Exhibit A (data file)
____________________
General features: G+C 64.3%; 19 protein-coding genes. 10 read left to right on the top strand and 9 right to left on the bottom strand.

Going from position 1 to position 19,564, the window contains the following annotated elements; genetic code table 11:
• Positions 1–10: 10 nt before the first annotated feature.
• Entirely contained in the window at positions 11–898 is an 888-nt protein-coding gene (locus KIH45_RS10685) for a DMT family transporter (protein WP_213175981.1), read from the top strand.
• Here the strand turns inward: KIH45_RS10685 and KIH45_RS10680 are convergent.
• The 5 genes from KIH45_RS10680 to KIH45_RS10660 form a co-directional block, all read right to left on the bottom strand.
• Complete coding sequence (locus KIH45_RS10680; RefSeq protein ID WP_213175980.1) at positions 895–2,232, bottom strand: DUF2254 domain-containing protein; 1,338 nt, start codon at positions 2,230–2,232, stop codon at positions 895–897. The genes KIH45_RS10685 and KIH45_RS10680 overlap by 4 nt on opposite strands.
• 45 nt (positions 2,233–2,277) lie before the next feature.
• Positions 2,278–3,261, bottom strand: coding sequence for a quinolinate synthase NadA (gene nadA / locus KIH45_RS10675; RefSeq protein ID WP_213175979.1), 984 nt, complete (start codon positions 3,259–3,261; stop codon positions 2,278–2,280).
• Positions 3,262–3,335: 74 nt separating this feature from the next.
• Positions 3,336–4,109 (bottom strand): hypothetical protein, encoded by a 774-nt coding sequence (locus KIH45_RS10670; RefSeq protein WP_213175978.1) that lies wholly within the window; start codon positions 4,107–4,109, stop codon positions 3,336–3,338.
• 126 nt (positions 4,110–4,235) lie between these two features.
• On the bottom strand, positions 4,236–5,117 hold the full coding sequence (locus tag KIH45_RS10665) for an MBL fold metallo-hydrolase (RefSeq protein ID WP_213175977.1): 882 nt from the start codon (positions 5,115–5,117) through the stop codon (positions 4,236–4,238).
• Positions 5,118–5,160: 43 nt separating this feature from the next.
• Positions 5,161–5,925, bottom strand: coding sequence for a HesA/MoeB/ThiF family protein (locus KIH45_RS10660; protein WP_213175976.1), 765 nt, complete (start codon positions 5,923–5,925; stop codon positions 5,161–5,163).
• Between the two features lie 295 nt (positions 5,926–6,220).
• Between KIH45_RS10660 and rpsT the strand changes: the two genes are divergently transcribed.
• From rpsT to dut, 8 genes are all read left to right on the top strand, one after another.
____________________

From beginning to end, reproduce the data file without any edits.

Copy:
General features: G+C 64.3%; 19 protein-coding genes. 10 read left to right on the top strand and 9 right to left on the bottom strand.

Going from position 1 to position 19,564, the window contains the following annotated elements; genetic code table 11:
• Positions 1–10: 10 nt before the first annotated feature.
• Entirely contained in the window at positions 11–898 is an 888-nt protein-coding gene (locus KIH45_RS10685) for a DMT family transporter (protein WP_213175981.1), read from the top strand.
• Here the strand turns inward: KIH45_RS10685 and KIH45_RS10680 are convergent.
• The 5 genes from KIH45_RS10680 to KIH45_RS10660 form a co-directional block, all read right to left on the bottom strand.
• Complete coding sequence (locus KIH45_RS10680; RefSeq protein ID WP_213175980.1) at positions 895–2,232, bottom strand: DUF2254 domain-containing protein; 1,338 nt, start codon at positions 2,230–2,232, stop codon at positions 895–897. The genes KIH45_RS10685 and KIH45_RS10680 overlap by 4 nt on opposite strands.
• 45 nt (positions 2,233–2,277) lie before the next feature.
• Positions 2,278–3,261, bottom strand: coding sequence for a quinolinate synthase NadA (gene nadA / locus KIH45_RS10675; RefSeq protein ID WP_213175979.1), 984 nt, complete (start codon positions 3,259–3,261; stop codon positions 2,278–2,280).
• Positions 3,262–3,335: 74 nt separating this feature from the next.
• Positions 3,336–4,109 (bottom strand): hypothetical protein, encoded by a 774-nt coding sequence (locus KIH45_RS10670; RefSeq protein WP_213175978.1) that lies wholly within the window; start codon positions 4,107–4,109, stop codon positions 3,336–3,338.
• 126 nt (positions 4,110–4,235) lie between these two features.
• On the bottom strand, positions 4,236–5,117 hold the full coding sequence (locus tag KIH45_RS10665) for an MBL fold metallo-hydrolase (RefSeq protein ID WP_213175977.1): 882 nt from the start codon (positions 5,115–5,117) through the stop codon (positions 4,236–4,238).
• Positions 5,118–5,160: 43 nt separating this feature from the next.
• Positions 5,161–5,925, bottom strand: coding sequence for a HesA/MoeB/ThiF family protein (locus KIH45_RS10660; protein WP_213175976.1), 765 nt, complete (start codon positions 5,923–5,925; stop codon positions 5,161–5,163).
• Between the two features lie 295 nt (positions 5,926–6,220).
• Between KIH45_RS10660 and rpsT the strand changes: the two genes are divergently transcribed.
• From rpsT to dut, 8 genes are all read left to right on the top strand, one after another.